3. Herefordshire recycling and waste collections may change for a greener future Changes to the way they provide the county’s recycling and waste collection and waste disposal services are set to be considered at a cabinet meeting to be held next week (Thursday 25 November). With tough new environmental standards on the horizon, keeping things as they are now is not an option, after the council received over 3600 responses to its consultation earlier in the year. In response, 86 per cent said ‘more needs to be done to reduce rubbish and increase recycling’; while 60 per cent accepted ‘the need to change the current rubbish and recycling system’. Over half (56 per cent) of residents favour a separate food waste collection. If agreed, from late 2023, the changes will see a new weekly food waste collection service and a fortnightly seasonal garden waste collection service. Currently 40 per cent of the contents of the county’s residual waste bins could be recycled and residents have told us more needs to be done. Herefordshire Council are therefore proposing an alternate three-weekly collection service of paper and card on week 1, plastic, cans and glass on week 2 and all other residual waste of week 3. Separating paper and card from other recyclables will lead to more being accepted by recycling companies for recycling into new products than is the case now. Overall, residents will have much more recycling capacity and, if successful, will be part of an ambitious attempt by the council to achieve some of the highest recycling rates in the country. Changes to the way they collect recycling and waste underpin ambitious environmental targets agreed by cabinet last July to reduce household waste by 36 per cent to less than 330kg a year and more than double the county’s reuse and recycling rates from 40 per cent to 85 per cent by 2035. Herefordshire Council hope to end sending any waste to landfill at all by 2035. All this is part of their commitment to reach net zero carbon emissions by 2030 The contract with the current waste and recycling collection partner is due to end in 2023 and cannot be extended. Cabinet will be asked to agree to readvertise the service to the industry. Cabinet will also be asked to exercise an option to agree extending the present waste and recycling disposal contract for a further five years. If agreed, this will drive further savings for the council on the cost of the disposal contract to help pay for the new collection service. The extension would also secure immediate environmental benefits. These include a 95 per cent reduction in the amount of waste sent to landfill from 20 per cent to just one per cent from April 2022 and steps to ensure all recycled materials can be audited and traced if being sent outside Europe. As is currently the case, they will work with managing agents, residents associations and people who live in flats to ensure they have a service that reflects their needs but provides maximum opportunities for them to recycle. For very large families, or for people with medical needs, the council will continue to offer additional waste capacity as they do now.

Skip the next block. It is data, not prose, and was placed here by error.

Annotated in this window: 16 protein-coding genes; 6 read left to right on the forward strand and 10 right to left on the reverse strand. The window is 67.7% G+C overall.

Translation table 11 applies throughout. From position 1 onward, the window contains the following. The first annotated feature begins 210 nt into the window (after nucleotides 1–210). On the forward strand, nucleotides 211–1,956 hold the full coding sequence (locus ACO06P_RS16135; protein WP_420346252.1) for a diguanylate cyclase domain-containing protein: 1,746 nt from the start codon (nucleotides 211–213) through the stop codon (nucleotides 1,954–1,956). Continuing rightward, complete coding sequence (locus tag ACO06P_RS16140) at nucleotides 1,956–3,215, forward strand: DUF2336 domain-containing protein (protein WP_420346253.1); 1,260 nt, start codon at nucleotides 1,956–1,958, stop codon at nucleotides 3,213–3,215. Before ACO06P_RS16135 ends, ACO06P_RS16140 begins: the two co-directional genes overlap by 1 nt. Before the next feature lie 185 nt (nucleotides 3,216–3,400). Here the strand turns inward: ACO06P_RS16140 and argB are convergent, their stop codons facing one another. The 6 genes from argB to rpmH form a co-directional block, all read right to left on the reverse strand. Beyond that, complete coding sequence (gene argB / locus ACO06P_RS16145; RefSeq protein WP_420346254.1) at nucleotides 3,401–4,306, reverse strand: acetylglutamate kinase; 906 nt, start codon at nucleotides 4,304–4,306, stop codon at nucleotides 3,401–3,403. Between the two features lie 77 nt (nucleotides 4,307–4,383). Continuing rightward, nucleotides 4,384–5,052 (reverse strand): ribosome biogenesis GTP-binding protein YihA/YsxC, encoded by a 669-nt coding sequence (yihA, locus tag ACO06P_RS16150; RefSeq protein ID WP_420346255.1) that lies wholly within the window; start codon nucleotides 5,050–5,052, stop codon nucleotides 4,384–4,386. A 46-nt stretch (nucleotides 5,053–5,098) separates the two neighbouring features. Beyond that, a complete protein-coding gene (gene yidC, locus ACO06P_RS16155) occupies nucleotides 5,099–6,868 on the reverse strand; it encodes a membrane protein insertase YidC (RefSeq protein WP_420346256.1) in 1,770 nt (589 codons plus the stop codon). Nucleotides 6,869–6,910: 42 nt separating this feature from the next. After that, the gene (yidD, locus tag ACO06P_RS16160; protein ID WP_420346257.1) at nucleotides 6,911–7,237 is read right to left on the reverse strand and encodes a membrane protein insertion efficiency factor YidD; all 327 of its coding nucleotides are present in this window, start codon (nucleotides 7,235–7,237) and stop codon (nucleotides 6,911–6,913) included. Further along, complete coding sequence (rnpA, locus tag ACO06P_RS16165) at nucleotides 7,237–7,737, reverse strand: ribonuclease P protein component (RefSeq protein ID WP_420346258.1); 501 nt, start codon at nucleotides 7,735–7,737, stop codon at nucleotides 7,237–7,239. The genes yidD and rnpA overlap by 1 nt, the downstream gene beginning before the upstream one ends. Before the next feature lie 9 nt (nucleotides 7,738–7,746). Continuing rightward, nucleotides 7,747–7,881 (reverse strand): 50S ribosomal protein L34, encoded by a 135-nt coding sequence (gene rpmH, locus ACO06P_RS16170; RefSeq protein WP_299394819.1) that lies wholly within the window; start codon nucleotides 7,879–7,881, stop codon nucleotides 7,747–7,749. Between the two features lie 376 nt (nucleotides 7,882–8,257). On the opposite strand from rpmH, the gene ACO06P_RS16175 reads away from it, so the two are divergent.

4. Reduce, reuse, recycle, recover – a new way for managing waste Reducing the amount of waste we produce, and reusing and recycling where possible, benefits the county and the environment, and is the aim of a new waste strategy for Herefordshire agreed at the council’s cabinet meeting today (29 July). The new waste strategy sets out the changes that will be taking place to the way that household and business waste is collected and then treated, and schemes that support and encourage a reduction in the amount of waste being produced. These include: Reduce – promoting schemes that reduce the amount we throw away such as community fridge schemes Reuse – supporting organisations that repair and reuse items, community share schemes and encouraging donations to charity Recycle – composting garden waste, supporting people to recycle more Recover – introducing a new kerbside food waste collection and producing energy from food waste The small proportion of waste remaining will only then go to landfill. The strategy also sets out changes to the black bin and recycling collections based on feedback from a resident consultation held earlier this year, when around 3,500 people told us what worked well for them and what could be improved about their kerbside collection service. A number of pilot schemes will trial these changes to see what works best, so that they can be introduced across the county in the most effective way.Cllr Gemma Davies, cabinet member commissioning, procurement and assets said: The new waste strategy, as well as the outcome of the rubbish and recycling consultation, can be found on the Herefordshire Council website.